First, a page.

Towards the Implementation of Optimal Train Loading Plan in the Athens-Thessaloniki Freight Services

Towards the Implementation of Optimal Train Loading Plan in the Athens-Thessaloniki Freight Services

Athanasios Ballis (Department of Transportation Planning and Engineering, School of Civil Engineering, National Technical University of Athens, Athens, Greece), Fillipos Karapetis (TRAINOSE, Athens, Greece) and Theocharis Ballis (National Technical University of Athens, Athens, Greece)
DOI: 10.4018/IJORIS.2017040104
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Abstract

The main goal of train loading optimization is the proper assignment of loading units onto the wagons, taking under consideration numerous factors like the maximum axle load restrictions, the condition of the railway infrastructure, the operating conditions, safety regulations etc. The typical expression of the problem is usually formulated under one of the two following assumptions: (a) the commodity load is predefined or (b) the number and type of wagons is fixed. The current work describes the steps that were followed and enabled the analysis, optimization and integration of the train loading plan into the information system that supports the new railway service of TRAINOSE for containers transport on the Athens - Thessaloniki line. This new service, named iCS, was launched in December 2013 and ever since operates on a daily basis. The work includes a literature review, a mention of the pragmatic aspects that influence container transport and train loading plan, the presentation of the heuristic which is implemented in the information system of iCS service, a validation process against a mixed integer optimization model and finally concludes with the proposed solution for the iCS wagon loading problem.
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2. State Of The Art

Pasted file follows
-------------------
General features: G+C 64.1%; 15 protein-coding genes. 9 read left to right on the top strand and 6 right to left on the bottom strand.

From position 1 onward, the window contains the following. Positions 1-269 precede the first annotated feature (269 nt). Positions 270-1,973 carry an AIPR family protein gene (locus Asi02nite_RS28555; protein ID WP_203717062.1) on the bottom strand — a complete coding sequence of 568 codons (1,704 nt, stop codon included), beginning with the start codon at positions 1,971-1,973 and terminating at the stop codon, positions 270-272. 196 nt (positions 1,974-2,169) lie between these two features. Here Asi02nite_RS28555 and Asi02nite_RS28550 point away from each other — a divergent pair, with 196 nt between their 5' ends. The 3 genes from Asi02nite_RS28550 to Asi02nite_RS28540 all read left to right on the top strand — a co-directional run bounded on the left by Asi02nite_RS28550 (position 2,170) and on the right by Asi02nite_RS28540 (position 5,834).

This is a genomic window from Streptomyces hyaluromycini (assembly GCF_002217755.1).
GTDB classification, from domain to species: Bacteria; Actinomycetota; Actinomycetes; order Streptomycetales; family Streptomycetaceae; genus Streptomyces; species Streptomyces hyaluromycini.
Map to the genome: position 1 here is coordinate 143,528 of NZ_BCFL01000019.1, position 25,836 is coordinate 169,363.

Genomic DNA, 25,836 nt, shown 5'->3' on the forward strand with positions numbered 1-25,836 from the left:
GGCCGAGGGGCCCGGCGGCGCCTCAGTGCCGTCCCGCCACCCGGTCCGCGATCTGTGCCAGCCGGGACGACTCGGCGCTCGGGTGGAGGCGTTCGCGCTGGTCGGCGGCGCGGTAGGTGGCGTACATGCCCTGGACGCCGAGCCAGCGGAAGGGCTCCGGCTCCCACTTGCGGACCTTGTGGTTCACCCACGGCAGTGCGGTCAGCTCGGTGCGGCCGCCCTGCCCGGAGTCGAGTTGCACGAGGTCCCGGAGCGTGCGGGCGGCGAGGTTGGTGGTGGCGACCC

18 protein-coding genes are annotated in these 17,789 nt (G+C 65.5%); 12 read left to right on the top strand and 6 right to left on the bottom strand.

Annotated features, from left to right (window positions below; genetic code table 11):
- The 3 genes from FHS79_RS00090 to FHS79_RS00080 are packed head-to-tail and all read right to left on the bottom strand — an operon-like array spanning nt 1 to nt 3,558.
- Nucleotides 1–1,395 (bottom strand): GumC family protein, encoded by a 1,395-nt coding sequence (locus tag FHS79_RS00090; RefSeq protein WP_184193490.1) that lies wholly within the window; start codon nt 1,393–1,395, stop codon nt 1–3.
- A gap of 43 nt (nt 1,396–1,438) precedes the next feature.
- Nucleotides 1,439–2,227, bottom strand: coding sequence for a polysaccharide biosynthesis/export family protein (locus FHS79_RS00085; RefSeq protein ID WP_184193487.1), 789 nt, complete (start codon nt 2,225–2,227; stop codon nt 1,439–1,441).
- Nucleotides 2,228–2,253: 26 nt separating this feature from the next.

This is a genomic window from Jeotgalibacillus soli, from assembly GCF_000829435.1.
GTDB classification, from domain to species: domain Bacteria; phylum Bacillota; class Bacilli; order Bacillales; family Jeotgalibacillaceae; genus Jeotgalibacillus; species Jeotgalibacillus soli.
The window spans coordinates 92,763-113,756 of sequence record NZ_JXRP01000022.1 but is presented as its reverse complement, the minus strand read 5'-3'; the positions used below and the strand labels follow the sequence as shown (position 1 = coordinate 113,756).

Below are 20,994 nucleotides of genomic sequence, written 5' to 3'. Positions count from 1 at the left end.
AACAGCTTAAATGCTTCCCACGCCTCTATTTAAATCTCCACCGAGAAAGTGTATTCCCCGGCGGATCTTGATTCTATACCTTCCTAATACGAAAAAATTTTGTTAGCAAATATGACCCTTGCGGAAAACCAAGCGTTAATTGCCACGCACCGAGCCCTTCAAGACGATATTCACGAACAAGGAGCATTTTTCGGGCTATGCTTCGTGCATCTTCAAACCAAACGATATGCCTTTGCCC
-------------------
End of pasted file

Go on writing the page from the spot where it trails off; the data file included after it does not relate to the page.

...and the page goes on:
An effective train loading plan can lead to significant and multilateral gains by reducing monetary, time and environmental costs and thus a significant number of researches have driven their attention towards this field (Bontekoning, Macharis, & Trip, 2004). Although, the majority of the studies are relevant to sea port container terminals (Ambrosino & Siri, 2014; Stahlbock & Voß, 2007), nevertheless, a number of studies has started emerging for hinterland terminals also.

The problem of train loading is a subcategory of the problem known in the scientific society as “bin packing”. According to this problem, objects of different volumes (containers) must be packed into a finite number of bins (wagons) in a way that minimizes the number of bins used. Solving techniques based on mathematical models using integer linear programming or metaheuristics are the most well-known approaches to tackle this class of problems. Examples of the constraints taken into account are (narrow view) the maximum weight attached onto wagons, the maximum number of containers per wagon, the number of wagons attached to a train and its total weight as well as (wider view) terminal equipment resources, maximum truck waiting time allowed, etc.

One of the first works concerning the narrow view of the problem is the one of Feo & Gonzáles-Velarde, (1995) who treated the problem of assigning trailers to wagons. Their models and solutions were based on the assumption that no more than two trailers can fit on one wagon. Nearly a decade later, Corry & Kozan, (2006) optimized the train load planning with respect to the service and loading time as well as the restrictions imposed by the safety regulations, which determine the weight distribution along the train. Only one type of container and no weight restrictions for the wagons were taken into account. In a subsequent paper Corry & Kozan, (2008) focused on the minimization of the train length and the total train service time. Neither weight restrictions for the wagons nor for the whole train were considered. An integer linear program was developed but due to its complexity, realistic problem instances were tackled by use of heuristics (local search). A recent work on the subject was this of Aggoun, Rhiat, & Grassien, (2011) that incorporated into the problem the aspects of business constraints, like handling of dangerous commodities and incompatibilities between families of containers.

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